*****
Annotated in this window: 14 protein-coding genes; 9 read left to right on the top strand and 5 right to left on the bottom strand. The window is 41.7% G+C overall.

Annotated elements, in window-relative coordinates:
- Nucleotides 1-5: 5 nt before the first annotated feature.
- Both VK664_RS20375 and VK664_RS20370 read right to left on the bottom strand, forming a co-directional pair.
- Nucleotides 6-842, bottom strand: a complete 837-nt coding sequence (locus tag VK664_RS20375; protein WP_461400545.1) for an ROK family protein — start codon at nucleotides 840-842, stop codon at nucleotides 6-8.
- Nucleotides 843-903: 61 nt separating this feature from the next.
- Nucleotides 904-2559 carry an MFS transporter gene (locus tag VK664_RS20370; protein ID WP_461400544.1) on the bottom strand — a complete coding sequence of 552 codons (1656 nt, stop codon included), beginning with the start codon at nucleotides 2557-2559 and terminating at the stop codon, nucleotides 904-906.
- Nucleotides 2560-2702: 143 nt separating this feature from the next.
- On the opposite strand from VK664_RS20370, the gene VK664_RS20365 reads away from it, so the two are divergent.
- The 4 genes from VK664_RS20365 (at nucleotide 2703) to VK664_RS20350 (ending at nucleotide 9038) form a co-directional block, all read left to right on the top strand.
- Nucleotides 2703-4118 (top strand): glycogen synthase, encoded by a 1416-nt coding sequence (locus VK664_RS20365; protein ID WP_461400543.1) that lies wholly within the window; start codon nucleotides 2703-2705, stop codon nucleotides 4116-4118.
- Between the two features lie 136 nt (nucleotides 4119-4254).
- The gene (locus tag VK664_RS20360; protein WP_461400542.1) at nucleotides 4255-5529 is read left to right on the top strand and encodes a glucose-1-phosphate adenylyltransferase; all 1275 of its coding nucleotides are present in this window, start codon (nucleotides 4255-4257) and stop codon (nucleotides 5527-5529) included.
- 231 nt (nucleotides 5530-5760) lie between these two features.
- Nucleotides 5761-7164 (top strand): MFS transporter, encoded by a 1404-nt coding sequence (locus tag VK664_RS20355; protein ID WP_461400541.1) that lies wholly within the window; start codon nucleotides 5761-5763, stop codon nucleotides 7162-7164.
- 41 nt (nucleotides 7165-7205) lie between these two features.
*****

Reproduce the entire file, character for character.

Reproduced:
Annotated in this window: 14 protein-coding genes; 9 read left to right on the top strand and 5 right to left on the bottom strand. The window is 41.7% G+C overall.

Annotated elements, in window-relative coordinates:
- Nucleotides 1-5: 5 nt before the first annotated feature.
- Both VK664_RS20375 and VK664_RS20370 read right to left on the bottom strand, forming a co-directional pair.
- Nucleotides 6-842, bottom strand: a complete 837-nt coding sequence (locus tag VK664_RS20375; protein WP_461400545.1) for an ROK family protein — start codon at nucleotides 840-842, stop codon at nucleotides 6-8.
- Nucleotides 843-903: 61 nt separating this feature from the next.
- Nucleotides 904-2559 carry an MFS transporter gene (locus tag VK664_RS20370; protein ID WP_461400544.1) on the bottom strand — a complete coding sequence of 552 codons (1656 nt, stop codon included), beginning with the start codon at nucleotides 2557-2559 and terminating at the stop codon, nucleotides 904-906.
- Nucleotides 2560-2702: 143 nt separating this feature from the next.
- On the opposite strand from VK664_RS20370, the gene VK664_RS20365 reads away from it, so the two are divergent.
- The 4 genes from VK664_RS20365 (at nucleotide 2703) to VK664_RS20350 (ending at nucleotide 9038) form a co-directional block, all read left to right on the top strand.
- Nucleotides 2703-4118 (top strand): glycogen synthase, encoded by a 1416-nt coding sequence (locus VK664_RS20365; protein ID WP_461400543.1) that lies wholly within the window; start codon nucleotides 2703-2705, stop codon nucleotides 4116-4118.
- Between the two features lie 136 nt (nucleotides 4119-4254).
- The gene (locus tag VK664_RS20360; protein WP_461400542.1) at nucleotides 4255-5529 is read left to right on the top strand and encodes a glucose-1-phosphate adenylyltransferase; all 1275 of its coding nucleotides are present in this window, start codon (nucleotides 4255-4257) and stop codon (nucleotides 5527-5529) included.
- 231 nt (nucleotides 5530-5760) lie between these two features.
- Nucleotides 5761-7164 (top strand): MFS transporter, encoded by a 1404-nt coding sequence (locus tag VK664_RS20355; protein ID WP_461400541.1) that lies wholly within the window; start codon nucleotides 5761-5763, stop codon nucleotides 7162-7164.
- 41 nt (nucleotides 7165-7205) lie between these two features.